LOS ANGELES – A recent study says California’s Central Valley – one of the most productive agricultural regions in the world – lost 25 cubic miles of groundwater during the drought that ran from 2012 through last year.
Led by a group of UCLA professors, geologists studied the loss of groundwater in the Central Valley, where there are an estimated 10,000 private wells siphoning water from aquifers below the arid but soil-rich valley.
“For perspective, the amount of material associated with the 1980 eruption of Mount St. Helens was about one cubic kilometer,” said Dennis Lettenmaier, UCLA professor of geography who led the study. “So, we’re talking about 40 times that amount in the recent drought.”
Another perspective: The groundwater lost in the most recent drought would fill a tank 25 miles long, 25 miles wide and 25 miles high – or more than 44 Lake Tahoes.
Part of what accounted for the water loss was not simply a lack of rain, but the fact that the weather pattern coincided with a switch from traditional row crops to high-value but water-dependent crops like almonds, pistachios and walnuts.
Nut trees require more in-season watering than row crops, and the fields they’re planted in can’t be fallowed periodically as farmers would with other crops.
The geologists also studied the drought of 2007-2009, when the Central Valley lost over 10 cubic miles of groundwater. The switch away from traditional row crops and the increased temperatures accounted for why the rate of loss was so much higher in the last drought, despite a 7 percent reduction in irrigated land, said Lettenmaier.
Groundwater pumping remains a contentious issue in the Central Valley, where the arid climate means many farmers are dependent on water allocations from the Sierra Nevada runoff and extra water from the Colorado River Basin.
With a water scarcity in both watersheds, farmers resorted to pumping enormous volumes of water from aquifers directly beneath their farms.
The massive groundwater extraction that occurred in Central Valley began to worry environmentalists, scientists and public officials, as overpumping can result in compaction, water-storage loss and dry wells in agricultural and residential areas near the valley.
“Pumping groundwater during a drought is not an unreasonable strategy,” Lettenmaier said. “But the problem is that to have a sustainable system you have got to replenish it at some point, and there essentially is no plan to do that.”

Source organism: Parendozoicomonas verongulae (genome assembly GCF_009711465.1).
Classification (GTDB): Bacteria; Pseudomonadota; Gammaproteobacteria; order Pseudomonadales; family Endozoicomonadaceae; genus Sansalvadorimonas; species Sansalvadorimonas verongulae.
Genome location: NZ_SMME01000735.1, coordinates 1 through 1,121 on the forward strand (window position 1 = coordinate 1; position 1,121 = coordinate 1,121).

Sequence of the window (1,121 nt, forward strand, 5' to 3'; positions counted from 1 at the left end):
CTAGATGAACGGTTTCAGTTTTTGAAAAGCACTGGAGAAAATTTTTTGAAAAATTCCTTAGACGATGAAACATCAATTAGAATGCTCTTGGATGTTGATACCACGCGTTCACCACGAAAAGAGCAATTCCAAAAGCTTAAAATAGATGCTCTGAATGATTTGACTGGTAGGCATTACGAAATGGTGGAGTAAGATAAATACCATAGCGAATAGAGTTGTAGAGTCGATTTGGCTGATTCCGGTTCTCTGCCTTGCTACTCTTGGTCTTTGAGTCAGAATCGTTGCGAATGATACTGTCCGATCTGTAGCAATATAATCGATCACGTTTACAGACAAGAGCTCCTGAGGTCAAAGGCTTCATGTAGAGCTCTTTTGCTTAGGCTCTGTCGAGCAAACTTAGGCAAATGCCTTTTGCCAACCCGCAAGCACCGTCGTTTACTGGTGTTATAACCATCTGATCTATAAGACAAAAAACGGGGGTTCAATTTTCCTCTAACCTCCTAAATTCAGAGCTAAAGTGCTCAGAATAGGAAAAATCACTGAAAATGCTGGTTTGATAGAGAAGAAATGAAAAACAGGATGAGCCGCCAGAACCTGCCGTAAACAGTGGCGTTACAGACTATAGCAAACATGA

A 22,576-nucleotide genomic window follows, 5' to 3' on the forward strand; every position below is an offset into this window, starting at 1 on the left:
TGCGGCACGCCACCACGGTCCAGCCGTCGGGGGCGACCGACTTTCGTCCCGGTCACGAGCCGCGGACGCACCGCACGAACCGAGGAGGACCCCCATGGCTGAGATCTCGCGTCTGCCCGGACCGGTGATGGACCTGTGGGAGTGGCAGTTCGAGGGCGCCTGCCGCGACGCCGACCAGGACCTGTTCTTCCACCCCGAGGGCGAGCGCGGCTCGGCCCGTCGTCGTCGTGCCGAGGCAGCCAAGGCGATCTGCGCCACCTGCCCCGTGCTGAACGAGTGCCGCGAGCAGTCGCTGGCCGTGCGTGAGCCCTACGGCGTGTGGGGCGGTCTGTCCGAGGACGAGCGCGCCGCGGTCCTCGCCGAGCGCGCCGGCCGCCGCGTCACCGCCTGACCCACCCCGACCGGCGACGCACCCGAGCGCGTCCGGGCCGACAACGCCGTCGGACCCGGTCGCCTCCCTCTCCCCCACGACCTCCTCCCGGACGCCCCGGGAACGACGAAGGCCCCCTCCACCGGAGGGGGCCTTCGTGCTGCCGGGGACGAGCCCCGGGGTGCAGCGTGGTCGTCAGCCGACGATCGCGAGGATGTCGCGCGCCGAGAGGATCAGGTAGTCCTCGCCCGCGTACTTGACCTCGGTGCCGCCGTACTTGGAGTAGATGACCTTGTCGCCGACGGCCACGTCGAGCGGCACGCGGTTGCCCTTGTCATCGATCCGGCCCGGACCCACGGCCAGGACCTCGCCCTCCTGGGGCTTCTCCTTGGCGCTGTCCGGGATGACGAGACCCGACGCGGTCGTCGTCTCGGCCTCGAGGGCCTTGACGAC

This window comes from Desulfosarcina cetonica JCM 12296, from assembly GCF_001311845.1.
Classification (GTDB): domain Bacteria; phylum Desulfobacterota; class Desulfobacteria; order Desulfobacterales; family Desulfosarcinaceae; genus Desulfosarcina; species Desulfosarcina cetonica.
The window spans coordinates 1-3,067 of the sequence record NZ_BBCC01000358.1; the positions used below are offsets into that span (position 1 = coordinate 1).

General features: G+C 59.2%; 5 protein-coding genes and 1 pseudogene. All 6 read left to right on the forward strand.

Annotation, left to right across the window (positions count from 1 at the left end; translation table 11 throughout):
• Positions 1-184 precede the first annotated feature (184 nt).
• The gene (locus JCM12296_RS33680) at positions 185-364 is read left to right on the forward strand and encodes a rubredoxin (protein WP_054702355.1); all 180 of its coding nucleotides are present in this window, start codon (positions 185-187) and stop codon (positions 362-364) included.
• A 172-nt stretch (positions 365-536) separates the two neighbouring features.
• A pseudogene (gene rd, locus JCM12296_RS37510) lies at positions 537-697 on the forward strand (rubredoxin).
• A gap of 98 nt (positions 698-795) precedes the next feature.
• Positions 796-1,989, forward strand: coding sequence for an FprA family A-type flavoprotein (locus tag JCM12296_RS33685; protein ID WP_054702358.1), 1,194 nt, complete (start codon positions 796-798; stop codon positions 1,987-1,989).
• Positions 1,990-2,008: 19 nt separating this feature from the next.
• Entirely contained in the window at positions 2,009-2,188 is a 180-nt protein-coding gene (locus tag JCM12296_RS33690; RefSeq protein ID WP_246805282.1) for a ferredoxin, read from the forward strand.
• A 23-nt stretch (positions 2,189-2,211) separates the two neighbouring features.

California has taken legislative steps to address its groundwater storage problem, passing a law in 2014 that requires local water agencies in water-depleted areas to devise sustainability plans and install water meters for enforcement.
Water users who exceed a given amount during a certain period are subject to fines according to the law, but many are worried the law does not have the teeth necessary to deter farmers from getting the water they need to survive by any means necessary.
Those agencies have until 2022 to finalize those plans.
“It’s fair to assume that there’s going to be another drought, and fair to assume that there will be usage of groundwater in that drought too; the wells are already there,” Lettenmaier said. “Now that this most recent drought is in the rearview mirror, there are still questions about how much natural recovery we can expect in groundwater and how water will be managed in the Central Valley.”
California’s Central Valley comprises about 18,000 square miles, spanning the center of the state from the coastal mountains to the Sierra Nevada Mountains. Growing a cornucopia of crops including fruits, vegetables and nuts, the valley provides more than half of the produce consumed in the United States.
The researches adopted two methods to track groundwater levels, using traditional water-balance estimates that take into account rain flow, snow melt, storage capacity and evaporation, and using more technologically advanced methods.
Specifically, the team used readouts from a NASA-owned twin satellite system called GRACE (Gravity Recovery and Climate Experiment).
The two methodologies demonstrated fairly consistent readings with some variance. Researchers said they hope future studies will focus on the recovery of groundwater in the Central Valley and how much replenishment actually occurs during years when rainfall and snowmelt are robust, as they were this past winter.